The estuary and white beaches of Abel Tasman National Park
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Abel Tasman National Park: know before you go

Planning a trip to Abel Tasman National Park? Here are our top picks...

Abel Tasman National Park may be New Zealand's smallest national park, but it's also one of the most beautiful places in the country. Home to one of New Zealand's Great Walks, the national park boasts white sand, secluded coves and the occasional waterfall, all nestled in lush, green bush.

Many of the park's visitors are here for day trips, spending their time doing a short section of the Abel Tasman Coastal Track or just relaxing at a tiny bay. However, there's also a range of accommodation options available if you want to stay longer or overnight. There's also a variety of outdoor activities to keep you busy, including kayaking between the bays and swimming in the clear water.

Being so close to nature is a peaceful experience and the scenery at the park is truly stunning. On a sunny day, the water in the little bays is so clear you can see down to the sandy bottom. Whatever you do at the park, your adventures at Abel Tasman National Park will be one of the highlights of your travels in New Zealand.

Rocks along the coastline at Abel Tasman National Park

At a glance

How to get to Abel Tasman National Park

Park entrances and transport options

Kayaking through the forest in Abel Tasman National Park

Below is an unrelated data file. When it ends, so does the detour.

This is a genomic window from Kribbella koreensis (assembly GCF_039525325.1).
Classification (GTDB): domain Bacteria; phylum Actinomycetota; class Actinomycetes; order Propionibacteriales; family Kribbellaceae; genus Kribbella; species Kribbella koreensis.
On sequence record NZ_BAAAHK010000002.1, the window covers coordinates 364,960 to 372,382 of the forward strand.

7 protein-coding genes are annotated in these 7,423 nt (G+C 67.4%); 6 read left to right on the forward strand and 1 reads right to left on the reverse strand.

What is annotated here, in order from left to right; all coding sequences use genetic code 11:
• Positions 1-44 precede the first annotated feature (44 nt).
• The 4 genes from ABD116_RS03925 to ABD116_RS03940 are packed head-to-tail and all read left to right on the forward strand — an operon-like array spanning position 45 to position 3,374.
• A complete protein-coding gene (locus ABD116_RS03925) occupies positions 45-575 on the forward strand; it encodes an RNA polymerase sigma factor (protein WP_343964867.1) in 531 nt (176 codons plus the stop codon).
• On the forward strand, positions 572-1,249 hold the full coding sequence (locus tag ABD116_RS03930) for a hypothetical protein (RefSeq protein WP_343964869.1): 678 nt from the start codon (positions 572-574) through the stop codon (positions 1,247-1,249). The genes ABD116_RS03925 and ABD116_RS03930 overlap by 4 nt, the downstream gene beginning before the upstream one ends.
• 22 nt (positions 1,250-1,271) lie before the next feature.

Most visitors to the national park will be driving (Nelson Airport is about a hour's drive from the park), although there are some tours available from Nelson. However, cars are only allowed as far as Totaranui campsite in Abel Tasman National Park and cannot drive any further into the park.

That means that if you're driving, you'll have to park your car and access the bays or tracks by water taxi, kayaking or walking. While there are a number of entrances into Abel Tasman National Park, be sure to pick one that works with your mode of transport.


Kaiteriteri is a beautiful beach 61km from Nelson and you can kayak or catch a water taxi into the park from here. It's a lovely way to approach the national park and is very popular with visitors, especially those doing a day trip. However, this is not a point you want to walk from, as it's a 7km from Kaiteriteri to the closest walking track entrance.